I don't really feel in a position to say. Certainly the number of people who appear to be practicing their religion in some obvious fashion is very high. However, this does not mean that all the women I saw without head coverings do not consider themselves Muslim, nor the same for those many men who do not respond to the call to prayer.

However, I do know from living in the U.S. that a surprising number of people who appear to be very secular will identify as Christian or Jewish if faced with a blunt question. I am assuming, based on this, that there people in Turkey with very secular lifestyles and appearances, who would do the same.
I lived in Turkey for 2 1/2 years. The government of Turkey is secular. That doesn't mean the people are. Yes, I believe that 99% of the population, if pushed, would say they are Muslim. In fact, you have to be very brave to be Christian in that country. In the past two or three years, several prominent Christians have been murdered.

And, with the most recent election in Turkey, the government is becoming less and less secular.

I recently knew a young woman from Turkey who was not a practicing Muslim but she definitely thought of herself as Muslim. It was her hope that the government remain secular. That is not happening. They were dissed by the EU, so now they are leaning toward Iran.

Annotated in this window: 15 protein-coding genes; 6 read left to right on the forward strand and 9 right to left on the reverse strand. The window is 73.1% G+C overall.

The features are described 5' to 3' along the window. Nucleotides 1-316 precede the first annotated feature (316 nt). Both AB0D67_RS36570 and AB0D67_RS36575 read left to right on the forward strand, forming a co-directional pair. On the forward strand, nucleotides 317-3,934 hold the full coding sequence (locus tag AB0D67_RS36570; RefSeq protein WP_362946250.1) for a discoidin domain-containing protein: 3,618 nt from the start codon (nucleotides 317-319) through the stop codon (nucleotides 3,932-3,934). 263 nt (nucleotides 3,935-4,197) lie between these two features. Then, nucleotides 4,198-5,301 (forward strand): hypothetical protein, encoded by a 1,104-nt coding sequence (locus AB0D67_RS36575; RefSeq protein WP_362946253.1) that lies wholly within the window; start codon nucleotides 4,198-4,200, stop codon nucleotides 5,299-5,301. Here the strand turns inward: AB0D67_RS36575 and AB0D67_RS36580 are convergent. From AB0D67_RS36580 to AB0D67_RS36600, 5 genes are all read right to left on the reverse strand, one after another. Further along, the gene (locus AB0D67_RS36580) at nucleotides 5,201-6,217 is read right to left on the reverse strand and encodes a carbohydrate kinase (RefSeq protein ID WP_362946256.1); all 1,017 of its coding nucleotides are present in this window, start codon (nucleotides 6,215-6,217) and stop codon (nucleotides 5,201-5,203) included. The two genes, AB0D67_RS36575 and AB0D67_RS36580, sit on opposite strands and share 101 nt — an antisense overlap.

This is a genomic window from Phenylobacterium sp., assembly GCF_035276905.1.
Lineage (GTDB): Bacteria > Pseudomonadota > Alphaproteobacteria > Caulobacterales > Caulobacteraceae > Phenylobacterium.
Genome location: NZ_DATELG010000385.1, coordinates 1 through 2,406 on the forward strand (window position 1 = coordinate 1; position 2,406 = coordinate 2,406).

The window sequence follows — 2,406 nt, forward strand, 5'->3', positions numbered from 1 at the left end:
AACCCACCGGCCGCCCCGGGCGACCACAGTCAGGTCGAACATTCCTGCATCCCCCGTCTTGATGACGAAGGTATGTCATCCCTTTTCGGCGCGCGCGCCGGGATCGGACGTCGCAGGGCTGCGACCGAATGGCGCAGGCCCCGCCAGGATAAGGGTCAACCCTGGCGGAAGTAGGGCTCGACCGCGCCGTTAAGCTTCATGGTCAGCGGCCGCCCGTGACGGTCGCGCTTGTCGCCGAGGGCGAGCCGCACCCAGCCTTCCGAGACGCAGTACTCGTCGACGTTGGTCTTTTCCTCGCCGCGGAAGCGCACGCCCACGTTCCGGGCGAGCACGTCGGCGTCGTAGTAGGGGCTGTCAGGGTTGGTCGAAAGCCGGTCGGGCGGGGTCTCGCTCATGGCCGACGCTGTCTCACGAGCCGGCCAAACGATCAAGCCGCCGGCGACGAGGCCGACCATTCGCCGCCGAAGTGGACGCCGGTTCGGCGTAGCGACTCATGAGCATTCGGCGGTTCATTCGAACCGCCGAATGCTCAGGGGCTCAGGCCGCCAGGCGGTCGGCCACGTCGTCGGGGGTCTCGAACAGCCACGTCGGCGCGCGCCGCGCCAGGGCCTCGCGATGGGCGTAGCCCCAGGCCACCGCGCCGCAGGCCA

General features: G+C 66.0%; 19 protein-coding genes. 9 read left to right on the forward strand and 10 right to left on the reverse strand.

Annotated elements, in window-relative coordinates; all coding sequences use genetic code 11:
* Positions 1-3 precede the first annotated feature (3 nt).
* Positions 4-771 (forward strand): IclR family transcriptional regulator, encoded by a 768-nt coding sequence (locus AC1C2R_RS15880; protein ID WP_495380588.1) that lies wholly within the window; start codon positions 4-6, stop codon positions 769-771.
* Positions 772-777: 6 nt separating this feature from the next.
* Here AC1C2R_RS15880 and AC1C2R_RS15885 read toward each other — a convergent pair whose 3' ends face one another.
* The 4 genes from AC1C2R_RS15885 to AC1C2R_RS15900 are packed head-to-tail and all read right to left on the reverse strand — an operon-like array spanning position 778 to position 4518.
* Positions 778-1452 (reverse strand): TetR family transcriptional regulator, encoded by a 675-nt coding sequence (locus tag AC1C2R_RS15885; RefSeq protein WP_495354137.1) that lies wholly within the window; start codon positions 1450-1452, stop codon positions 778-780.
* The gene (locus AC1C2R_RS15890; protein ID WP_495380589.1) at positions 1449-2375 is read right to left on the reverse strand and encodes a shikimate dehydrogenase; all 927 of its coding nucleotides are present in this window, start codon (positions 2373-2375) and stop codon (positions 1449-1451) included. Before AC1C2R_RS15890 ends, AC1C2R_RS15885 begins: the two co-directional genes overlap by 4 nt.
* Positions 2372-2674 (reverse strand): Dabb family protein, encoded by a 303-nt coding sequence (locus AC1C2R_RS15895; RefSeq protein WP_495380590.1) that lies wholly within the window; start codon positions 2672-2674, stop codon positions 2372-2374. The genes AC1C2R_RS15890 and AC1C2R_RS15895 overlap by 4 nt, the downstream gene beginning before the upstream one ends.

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Old 07-10-2010, 07:36 PM
 
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Quote:
Originally Posted by MimzyMusic View Post
But you wouldn't say it's really 99% would you? i mean that is extraordinarily high.
Is it wrong if a country is 99% muslim? You can be the majority of one religion yet still secular. I've only spent time in Istanbul, Izmir and Antalya... in those places Turkiye felt very secular, even (or despite of) the call to prayer outside my hotel room in Istanbul (it was across a mosque). You will see women dressed in all black next to women in jeans and western attire.

Hard to quantify Turkey as not secular or secular. As others have mentioned... it depends on where. Its the same story in the US, some areas are more religious than others.
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Old 11-07-2010, 11:45 AM
 
Location: Portland, Oregon
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I would idk, guess maybe Turkey is 80% Muslim? i mean 99% seems impossible, skeptics exist in every society.
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Old 11-07-2010, 07:34 PM
 
Location: 30-40N 90-100W
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Religiosity Highest in World's Poorest Nations

Turks Downbeat About Their Institutions - Pew Research Center

Turkey tends to be fairly secular and skeptical by the standards of Muslim nations, but fairly religious compared to Europe. And as mentioned it probably depends on where you are in Turkey. As with many places I would assume the more rural areas are more religious and places like Istanbul maybe less so.

Historically the military tended to be "Kemalists", followers of Attaturk, who discouraged the government from veering too far from official secularism. So the Turkish women I believe were discouraged from being veiled if they worked in government offices. That might still be so. I know they officially still maintain a separation of religion-and-state even though a religious-party is in charge. From what I've heard though they're more like a "Family Values" party and not remotely "Islamist."